Let me give you a quick example: A few times last week as I was asked about the video of those boys chanting “there will never be a N___ SAE” I was asked something to the effect of “Did it bother you more that they obviously hadn’t learned their own history? I mean to say there’d never be an N-Word SAE when you had already pledged there, been initiated, and graduated?”

Did you catch what happened in the question? The boys chanted about “N____s” presumably in general, but these reporters took that term and applied it to me. Remember, it’s not a synonym to “black,” it is a term of contempt. Is that nitpicky? Probably, but what I’m saying is that the term is used so much that people who don’t think it applies to black people still consider it a synonym for black people. As far as I’m concerned there has never been a N___ SAE. I don’t even know what that is.

Those of us who were oppressed by it? My people? Now, we really killed it, didn’t we?

No. I hate to be the bearer of bad news, but we didn’t even try to kill it. We decided to live with it. (Remember what I said about living with it?) We took it, and we made it cool. We adopted it as our own, as if it was something we always wanted. We changed how it is spelled and we even came up with acronyms of pride. We made it a term of endearment.

Just like Trinidad and Don and Mark were just saying, “That’s MY N____!” “I LOVE MY N_____!”

Sounds like slave terms to me, but I guess popular opinion called it remission…

(If you get a chance, watch that interview again. The more Trinidad, Don, and Mark use the term, the less comfortable they get with it.)

See, as I said, many times when a cancer is not completely eradicated, it will not only come back, but it may come back stronger, more complex, and in a different more lethal form.

So what about the N-Word? What did we do with it next? (And I’m not just talking about Rap music here. I’m talking about the reality real rap music is expressing. I agree with the panel there.)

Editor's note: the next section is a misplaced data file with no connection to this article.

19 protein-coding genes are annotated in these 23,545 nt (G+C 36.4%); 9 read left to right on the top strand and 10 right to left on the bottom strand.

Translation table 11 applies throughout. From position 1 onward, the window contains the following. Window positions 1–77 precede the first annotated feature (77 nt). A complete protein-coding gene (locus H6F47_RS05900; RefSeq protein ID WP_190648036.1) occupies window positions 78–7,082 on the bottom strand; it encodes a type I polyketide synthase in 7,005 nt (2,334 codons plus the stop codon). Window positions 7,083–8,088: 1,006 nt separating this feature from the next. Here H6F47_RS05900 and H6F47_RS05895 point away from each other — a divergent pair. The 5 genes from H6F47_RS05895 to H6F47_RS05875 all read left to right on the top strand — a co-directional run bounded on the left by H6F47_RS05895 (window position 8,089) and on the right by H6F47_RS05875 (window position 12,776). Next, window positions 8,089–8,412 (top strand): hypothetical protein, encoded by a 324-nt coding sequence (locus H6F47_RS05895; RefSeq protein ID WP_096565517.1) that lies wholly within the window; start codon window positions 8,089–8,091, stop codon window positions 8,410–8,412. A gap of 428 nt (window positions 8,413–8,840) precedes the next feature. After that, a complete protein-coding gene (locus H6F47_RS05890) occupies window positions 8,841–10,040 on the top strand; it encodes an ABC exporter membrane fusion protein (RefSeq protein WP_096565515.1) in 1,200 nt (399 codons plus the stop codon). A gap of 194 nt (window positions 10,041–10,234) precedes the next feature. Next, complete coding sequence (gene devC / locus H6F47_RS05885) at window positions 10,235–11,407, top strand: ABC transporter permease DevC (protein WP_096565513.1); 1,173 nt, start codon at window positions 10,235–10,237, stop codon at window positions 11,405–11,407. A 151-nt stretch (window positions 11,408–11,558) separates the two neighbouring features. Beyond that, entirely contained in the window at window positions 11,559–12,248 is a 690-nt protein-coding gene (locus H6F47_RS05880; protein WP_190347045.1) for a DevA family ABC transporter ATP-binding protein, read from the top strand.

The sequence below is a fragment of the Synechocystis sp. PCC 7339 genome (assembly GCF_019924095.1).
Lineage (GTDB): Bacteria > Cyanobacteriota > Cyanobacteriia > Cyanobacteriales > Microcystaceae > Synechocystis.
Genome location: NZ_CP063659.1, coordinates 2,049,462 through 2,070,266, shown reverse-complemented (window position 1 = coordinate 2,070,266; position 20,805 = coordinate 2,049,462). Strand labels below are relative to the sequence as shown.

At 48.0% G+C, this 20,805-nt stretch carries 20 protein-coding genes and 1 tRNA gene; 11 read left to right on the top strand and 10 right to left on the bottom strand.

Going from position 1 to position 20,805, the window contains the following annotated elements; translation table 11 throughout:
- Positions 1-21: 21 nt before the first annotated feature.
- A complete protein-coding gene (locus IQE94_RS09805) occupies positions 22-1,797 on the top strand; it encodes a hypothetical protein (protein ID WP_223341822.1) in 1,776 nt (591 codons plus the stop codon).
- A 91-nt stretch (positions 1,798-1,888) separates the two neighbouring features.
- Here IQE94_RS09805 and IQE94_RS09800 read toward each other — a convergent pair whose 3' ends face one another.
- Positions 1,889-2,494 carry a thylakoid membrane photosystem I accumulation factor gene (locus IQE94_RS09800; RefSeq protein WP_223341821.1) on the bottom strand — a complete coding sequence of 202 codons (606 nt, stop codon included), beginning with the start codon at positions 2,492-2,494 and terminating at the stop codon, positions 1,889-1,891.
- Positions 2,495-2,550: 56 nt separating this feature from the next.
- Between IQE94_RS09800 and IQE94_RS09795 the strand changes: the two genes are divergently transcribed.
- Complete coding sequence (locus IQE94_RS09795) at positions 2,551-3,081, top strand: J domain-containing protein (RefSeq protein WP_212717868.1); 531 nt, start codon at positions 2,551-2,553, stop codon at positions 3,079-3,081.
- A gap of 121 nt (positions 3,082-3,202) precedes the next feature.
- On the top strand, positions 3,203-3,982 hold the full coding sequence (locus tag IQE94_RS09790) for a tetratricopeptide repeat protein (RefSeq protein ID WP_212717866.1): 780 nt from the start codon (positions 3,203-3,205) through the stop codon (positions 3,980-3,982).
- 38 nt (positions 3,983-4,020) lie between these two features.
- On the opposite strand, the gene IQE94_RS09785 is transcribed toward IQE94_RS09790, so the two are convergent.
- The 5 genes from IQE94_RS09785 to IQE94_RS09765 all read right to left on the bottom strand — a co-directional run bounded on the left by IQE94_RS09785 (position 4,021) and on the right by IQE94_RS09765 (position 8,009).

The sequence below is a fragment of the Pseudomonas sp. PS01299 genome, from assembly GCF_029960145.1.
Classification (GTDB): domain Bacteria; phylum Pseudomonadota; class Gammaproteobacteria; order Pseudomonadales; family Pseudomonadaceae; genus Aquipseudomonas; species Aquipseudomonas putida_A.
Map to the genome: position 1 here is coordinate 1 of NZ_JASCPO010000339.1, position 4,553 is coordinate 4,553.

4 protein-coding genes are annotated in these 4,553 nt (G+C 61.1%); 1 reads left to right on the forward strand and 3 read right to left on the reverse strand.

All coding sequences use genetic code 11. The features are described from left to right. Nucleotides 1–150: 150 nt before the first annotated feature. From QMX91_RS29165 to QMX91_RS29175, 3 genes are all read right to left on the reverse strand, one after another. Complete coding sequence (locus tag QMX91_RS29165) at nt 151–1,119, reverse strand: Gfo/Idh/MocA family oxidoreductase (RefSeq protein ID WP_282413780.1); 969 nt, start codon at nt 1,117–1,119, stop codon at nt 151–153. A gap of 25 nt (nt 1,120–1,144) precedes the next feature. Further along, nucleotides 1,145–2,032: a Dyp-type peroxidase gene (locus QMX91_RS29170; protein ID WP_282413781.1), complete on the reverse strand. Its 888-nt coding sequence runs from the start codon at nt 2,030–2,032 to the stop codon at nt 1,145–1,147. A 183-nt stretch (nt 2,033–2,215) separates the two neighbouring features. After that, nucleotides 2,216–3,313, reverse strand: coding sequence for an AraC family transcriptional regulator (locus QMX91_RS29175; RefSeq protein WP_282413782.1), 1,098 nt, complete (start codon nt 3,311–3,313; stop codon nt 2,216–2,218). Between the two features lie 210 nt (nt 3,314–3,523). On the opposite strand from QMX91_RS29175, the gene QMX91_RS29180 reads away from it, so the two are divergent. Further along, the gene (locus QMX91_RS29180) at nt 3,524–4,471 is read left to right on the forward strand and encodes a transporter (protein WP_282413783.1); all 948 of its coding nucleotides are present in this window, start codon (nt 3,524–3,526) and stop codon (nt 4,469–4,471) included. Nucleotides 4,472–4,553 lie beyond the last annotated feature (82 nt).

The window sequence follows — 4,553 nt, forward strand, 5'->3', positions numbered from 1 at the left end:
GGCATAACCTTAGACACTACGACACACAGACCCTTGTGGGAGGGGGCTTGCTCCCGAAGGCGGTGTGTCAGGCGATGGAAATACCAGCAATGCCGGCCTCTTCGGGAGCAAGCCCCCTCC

We took “I LOVE MY N____,” and made it, “I LOVE MY N______ and F–K them other N____s!”

Let that sink in.

….Progression

That’s hatred returned, and coming out of us! Deep rooted hatred of people, not because they don’t look like us. Actually, they look JUST LIKE US. No, we hate them simply because we don’t know them. We aren’t sure where they are from. Does any of that sound familiar to you?

Cancer…

We may not have been the ones blowing smoke before, but look at us now…

Remember that second definition of the N-word I mentioned before?

“A contemptuous term used to refer to a person of any racial or ethnic origin regarded as contemptible, inferior, ignorant, etc?

Do you understand what happened? That’s from the DICTIONARY. What was once hatred spewed at “Black” people is now also hatred spewed at any person of any racial or ethnic origin “regarded as contemptible, inferior, ignorant, etc.”

The SLANG used to refer to “BLACK people” is now the SLANG used to refer to “anyone” that is contemptible, inferior, ignorant, etc.?…

We tried to take its power away, but we failed. We tried to make it something that it wasn’t. But hate did what hate does, and it came back with a vengeance. We use it the same way they did. The same way they do. It infected our minds, then spread to our hearts, our mouths, even our full identities. It is completely widespread. Widespread to the point that we have helped cause the dictionary to draw a parallel between being “Black” and being inferior, ignorant, etc. because even “black” people use it that way. The word that had no meaning, now does.

“If thought corrupts language; then language can also corrupt thought.” – George Orwell

We have a cancer!

So what now? We’ve tried everything else, and nothing has worked?

I say, it’s time to kill it. It’s time to MAKE it die. Am I saying you can’t say it? No. I’m saying you shouldn’t. I’m saying you shouldn’t want to. You shouldn’t want to say it any more than you should want to keep smoking cigarettes after beating lung cancer. You shouldn’t want to say it because it will ultimately bring hate, pain, and conflict. It’s not time to make a list of rules of who can and can’t say it and when. It’s time to shut it down completely.